What is a GRASP pattern?
A named and well-known problem/solution pair. General enough to be applied to new contexts. Specific enough to give advice on how to apply it. Especially important for novel situations. Also comes with a discussion of:
- a development process (UP)
- an organizational metaphor (RDD)
- a visual modeling notation (UML)
The Nine GRASP Patterns
- Information Expert
- Low Coupling
- High Cohesion
- Pure Fabrication
- Protected Variations
1. GRASP Creator
Object creation is one of the most common OO activities. (However, set aside for now such concerns as “Factory Method” vs. “Abstract Factory”). GRASP “Creator” principle is meant to help us achieve:
- low coupling
- increased clarity
- increased encapsulation
- increased reusability
- B “contains” or compositely aggregates A.
- B records A
- B closely uses A.
- B has initializing data for A (i.e., B is an Expert with respect to creating A).
Consider above example, sale will contain many SalesLineItem objects. Creator GRASP pattern suggests Sale is one object that could fulfill this responsibility.
- MakeLineItem becomes a method in Sale.
- We capture this decision in our UML design-model diagrams
Intent is to support low coupling (i.e., creator is found that already needs to be connected to created object). Initializing data is sometimes an indicator of a good Creator. Some object constructors have complex signatures. Which objects have the information needed to supply parameter values for such constructors?
Creation can be complex (recycled instances, creating an instance from a family of similar classes). May wish to use Factory Method or Abstract Factory instead in these cases.
Low coupling has already been mentioned. why is this good?
Related patterns or principles:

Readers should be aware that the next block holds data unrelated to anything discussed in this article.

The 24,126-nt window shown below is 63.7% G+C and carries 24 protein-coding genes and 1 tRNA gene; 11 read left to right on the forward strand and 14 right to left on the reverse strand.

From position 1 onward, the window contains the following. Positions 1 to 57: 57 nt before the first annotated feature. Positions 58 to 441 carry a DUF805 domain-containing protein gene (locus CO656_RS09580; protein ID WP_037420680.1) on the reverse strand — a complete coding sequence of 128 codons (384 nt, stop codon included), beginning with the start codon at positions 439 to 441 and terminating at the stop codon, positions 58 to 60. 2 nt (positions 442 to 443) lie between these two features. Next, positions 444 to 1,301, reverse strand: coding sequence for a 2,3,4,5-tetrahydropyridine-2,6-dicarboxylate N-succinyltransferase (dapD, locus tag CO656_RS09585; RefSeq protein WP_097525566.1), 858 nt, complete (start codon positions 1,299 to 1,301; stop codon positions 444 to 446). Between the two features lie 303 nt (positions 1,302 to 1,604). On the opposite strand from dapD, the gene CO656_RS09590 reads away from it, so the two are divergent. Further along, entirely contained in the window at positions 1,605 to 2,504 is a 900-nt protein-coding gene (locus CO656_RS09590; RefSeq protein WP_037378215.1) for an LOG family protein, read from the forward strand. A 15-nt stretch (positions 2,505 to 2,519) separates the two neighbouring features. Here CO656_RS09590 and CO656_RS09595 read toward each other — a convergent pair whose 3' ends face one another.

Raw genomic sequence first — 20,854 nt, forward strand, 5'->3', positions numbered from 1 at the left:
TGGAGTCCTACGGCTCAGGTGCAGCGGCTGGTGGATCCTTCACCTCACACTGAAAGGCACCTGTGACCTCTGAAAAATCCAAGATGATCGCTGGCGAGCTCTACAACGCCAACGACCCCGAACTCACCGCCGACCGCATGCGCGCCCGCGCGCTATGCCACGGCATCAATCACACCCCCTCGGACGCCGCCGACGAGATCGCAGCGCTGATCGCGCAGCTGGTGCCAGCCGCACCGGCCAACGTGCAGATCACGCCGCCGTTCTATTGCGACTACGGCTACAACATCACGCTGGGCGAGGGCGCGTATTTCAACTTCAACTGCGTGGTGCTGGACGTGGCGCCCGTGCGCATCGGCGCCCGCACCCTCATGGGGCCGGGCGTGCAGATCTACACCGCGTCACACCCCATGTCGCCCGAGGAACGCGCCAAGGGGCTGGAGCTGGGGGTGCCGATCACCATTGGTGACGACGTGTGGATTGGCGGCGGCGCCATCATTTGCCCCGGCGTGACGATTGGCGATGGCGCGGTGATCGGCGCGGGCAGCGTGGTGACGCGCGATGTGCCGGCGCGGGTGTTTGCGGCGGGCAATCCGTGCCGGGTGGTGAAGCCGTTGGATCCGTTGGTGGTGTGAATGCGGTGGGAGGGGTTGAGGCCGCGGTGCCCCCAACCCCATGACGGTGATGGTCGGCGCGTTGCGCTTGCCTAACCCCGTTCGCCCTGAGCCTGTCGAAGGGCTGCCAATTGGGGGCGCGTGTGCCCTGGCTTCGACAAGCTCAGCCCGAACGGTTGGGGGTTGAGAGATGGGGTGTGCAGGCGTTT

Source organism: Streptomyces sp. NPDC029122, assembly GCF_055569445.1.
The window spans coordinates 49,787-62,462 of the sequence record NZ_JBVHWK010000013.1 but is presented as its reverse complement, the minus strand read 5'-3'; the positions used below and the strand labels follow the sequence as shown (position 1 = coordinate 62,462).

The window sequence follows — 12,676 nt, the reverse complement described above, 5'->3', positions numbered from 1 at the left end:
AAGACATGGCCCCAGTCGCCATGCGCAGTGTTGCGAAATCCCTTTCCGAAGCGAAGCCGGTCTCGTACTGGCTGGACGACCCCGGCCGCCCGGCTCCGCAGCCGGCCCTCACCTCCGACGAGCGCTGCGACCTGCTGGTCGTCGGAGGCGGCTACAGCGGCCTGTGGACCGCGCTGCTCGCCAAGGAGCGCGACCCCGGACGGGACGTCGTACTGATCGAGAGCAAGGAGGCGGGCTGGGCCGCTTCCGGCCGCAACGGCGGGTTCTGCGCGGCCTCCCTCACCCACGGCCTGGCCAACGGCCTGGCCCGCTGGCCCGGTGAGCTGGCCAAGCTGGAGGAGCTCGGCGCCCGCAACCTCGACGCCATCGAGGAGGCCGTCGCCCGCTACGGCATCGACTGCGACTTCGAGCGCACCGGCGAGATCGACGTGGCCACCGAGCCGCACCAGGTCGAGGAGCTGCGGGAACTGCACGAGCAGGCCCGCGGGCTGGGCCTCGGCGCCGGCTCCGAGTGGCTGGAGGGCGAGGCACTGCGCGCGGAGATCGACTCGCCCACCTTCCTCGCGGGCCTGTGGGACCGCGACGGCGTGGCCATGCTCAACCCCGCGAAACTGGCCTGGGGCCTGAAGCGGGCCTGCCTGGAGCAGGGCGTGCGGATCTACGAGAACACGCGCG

- Low Coupling
- Factory Method and Abstract Factory
- Whole-Part pattern: defines aggregate objects that support encapsulation of components
2. GRASP Information Expert
Key Idea: Start assigning responsibilities by clearly stating the responsibility.
NextGEN POS will end up with lots of functionality. One small part of this is class that knows the grand total of a sale. “Clear Statement” rule could transform this into:“Who should be responsible for knowing the grand total of a sale?”. Which class of objects has the information needed to determine the total?
- Information encapsulation
- low coupling
- behavior is distributed across classes (i.e., high cohesion)
- Low coupling
- High cohesion
3. GRASP Low Coupling
- Assign a responsibility so that coupling remains low.
- Use this principle to evaluate alternative assignment of responsibilities.
- Real-world domain: Register records a Payment (Creator?)
- Also in real-world: A Register also records Sales.
- (Creator) Suggests Register as a candidate for creating Payments.
- (Information Expert) Register knows about Payments, and therefore associates these with Sales
- Class X has an attribute referring to Class Y instance
- Class X objects call on the services of a Class Y object
- Class X has methods referencing instances of Class Y (i.e., parameters, local variables of Class Y)
- Class X is a direct or indirect subclass of Class Y
- Y is an interface, and Class X implements it
There is a least one set of objects and classes to which we must allow our code to be highly-coupled
- Java libraries (i.e., javax.swing, java.util) etc.
- C libraries
- .NET libraries
Key features permitting this are that these are stable and they are widespread.
4. GRASP Controller
- class is “root object” for overall system (or major subsystem)
- a new class based on use case name
- System events generated by some GUI